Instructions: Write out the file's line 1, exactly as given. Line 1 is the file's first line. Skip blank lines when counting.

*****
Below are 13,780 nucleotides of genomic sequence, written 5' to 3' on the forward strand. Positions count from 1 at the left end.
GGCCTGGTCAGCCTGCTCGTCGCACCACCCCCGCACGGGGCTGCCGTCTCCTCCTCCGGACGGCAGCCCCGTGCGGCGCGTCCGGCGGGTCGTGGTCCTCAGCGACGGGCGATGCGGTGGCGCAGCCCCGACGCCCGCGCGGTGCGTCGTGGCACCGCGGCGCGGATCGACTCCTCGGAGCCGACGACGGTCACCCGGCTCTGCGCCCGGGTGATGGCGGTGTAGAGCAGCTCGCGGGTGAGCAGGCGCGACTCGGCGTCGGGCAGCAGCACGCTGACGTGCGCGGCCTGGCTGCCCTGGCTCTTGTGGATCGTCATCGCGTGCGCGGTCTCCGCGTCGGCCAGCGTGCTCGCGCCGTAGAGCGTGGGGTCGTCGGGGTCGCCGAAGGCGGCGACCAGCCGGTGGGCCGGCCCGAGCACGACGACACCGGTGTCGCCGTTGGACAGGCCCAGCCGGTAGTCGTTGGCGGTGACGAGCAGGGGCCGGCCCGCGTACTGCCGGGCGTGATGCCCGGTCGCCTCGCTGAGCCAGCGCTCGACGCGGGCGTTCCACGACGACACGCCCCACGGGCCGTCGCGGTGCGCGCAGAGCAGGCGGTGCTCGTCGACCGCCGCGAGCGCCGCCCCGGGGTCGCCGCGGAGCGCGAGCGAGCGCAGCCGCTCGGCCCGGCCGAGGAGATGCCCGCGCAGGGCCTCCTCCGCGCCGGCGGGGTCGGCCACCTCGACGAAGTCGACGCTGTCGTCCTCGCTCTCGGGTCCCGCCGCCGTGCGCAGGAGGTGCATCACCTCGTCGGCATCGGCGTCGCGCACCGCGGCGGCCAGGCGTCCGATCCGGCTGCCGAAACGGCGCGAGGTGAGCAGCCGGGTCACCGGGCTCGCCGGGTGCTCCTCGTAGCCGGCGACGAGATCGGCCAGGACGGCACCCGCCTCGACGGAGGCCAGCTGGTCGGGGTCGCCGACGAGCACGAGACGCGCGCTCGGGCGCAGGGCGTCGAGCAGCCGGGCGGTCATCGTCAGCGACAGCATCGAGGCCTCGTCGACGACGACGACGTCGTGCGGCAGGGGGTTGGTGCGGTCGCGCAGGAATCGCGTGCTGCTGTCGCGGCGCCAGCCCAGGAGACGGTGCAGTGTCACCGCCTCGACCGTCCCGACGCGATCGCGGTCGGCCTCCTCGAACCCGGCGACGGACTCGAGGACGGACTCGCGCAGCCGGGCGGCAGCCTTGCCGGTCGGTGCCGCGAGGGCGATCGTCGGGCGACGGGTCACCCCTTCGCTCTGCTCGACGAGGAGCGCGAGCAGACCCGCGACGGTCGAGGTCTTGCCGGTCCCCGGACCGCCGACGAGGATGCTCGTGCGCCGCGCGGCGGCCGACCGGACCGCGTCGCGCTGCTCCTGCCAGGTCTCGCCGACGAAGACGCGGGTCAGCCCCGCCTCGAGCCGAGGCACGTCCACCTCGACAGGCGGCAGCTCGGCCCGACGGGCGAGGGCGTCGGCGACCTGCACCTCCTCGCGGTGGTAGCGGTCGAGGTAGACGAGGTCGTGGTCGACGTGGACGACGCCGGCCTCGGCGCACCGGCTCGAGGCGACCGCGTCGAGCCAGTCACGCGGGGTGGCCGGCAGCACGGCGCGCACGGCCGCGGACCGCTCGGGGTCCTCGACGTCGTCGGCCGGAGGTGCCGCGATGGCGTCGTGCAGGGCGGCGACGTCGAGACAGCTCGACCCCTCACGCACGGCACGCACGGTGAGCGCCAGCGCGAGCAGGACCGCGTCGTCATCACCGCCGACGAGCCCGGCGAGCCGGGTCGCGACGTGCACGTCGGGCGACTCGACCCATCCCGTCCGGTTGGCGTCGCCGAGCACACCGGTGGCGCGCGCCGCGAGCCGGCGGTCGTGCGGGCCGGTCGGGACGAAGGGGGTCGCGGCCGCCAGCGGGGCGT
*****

Below are 13,780 nucleotides of genomic sequence, written 5' to 3' on the forward strand. Positions count from 1 at the left end.